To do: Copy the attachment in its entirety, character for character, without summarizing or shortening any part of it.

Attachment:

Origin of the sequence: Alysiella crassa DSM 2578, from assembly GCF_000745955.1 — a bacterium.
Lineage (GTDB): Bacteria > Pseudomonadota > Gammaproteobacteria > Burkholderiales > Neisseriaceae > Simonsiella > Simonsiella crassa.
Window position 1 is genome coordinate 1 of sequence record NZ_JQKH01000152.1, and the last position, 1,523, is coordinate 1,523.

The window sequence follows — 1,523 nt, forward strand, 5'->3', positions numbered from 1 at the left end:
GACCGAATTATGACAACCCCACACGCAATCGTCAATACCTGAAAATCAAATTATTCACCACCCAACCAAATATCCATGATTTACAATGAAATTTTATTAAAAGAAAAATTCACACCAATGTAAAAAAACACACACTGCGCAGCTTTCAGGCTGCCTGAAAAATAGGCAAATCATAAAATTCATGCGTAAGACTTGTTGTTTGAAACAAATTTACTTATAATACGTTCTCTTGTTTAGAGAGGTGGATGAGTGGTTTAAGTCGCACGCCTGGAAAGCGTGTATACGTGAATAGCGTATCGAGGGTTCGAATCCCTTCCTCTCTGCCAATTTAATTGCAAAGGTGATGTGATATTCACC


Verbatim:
Origin of the sequence: Alysiella crassa DSM 2578, from assembly GCF_000745955.1 — a bacterium.
Lineage (GTDB): Bacteria > Pseudomonadota > Gammaproteobacteria > Burkholderiales > Neisseriaceae > Simonsiella > Simonsiella crassa.
Window position 1 is genome coordinate 1 of sequence record NZ_JQKH01000152.1, and the last position, 1,523, is coordinate 1,523.

The window sequence follows — 1,523 nt, forward strand, 5'->3', positions numbered from 1 at the left end:
GACCGAATTATGACAACCCCACACGCAATCGTCAATACCTGAAAATCAAATTATTCACCACCCAACCAAATATCCATGATTTACAATGAAATTTTATTAAAAGAAAAATTCACACCAATGTAAAAAAACACACACTGCGCAGCTTTCAGGCTGCCTGAAAAATAGGCAAATCATAAAATTCATGCGTAAGACTTGTTGTTTGAAACAAATTTACTTATAATACGTTCTCTTGTTTAGAGAGGTGGATGAGTGGTTTAAGTCGCACGCCTGGAAAGCGTGTATACGTGAATAGCGTATCGAGGGTTCGAATCCCTTCCTCTCTGCCAATTTAATTGCAAAGGTGATGTGATATTCACC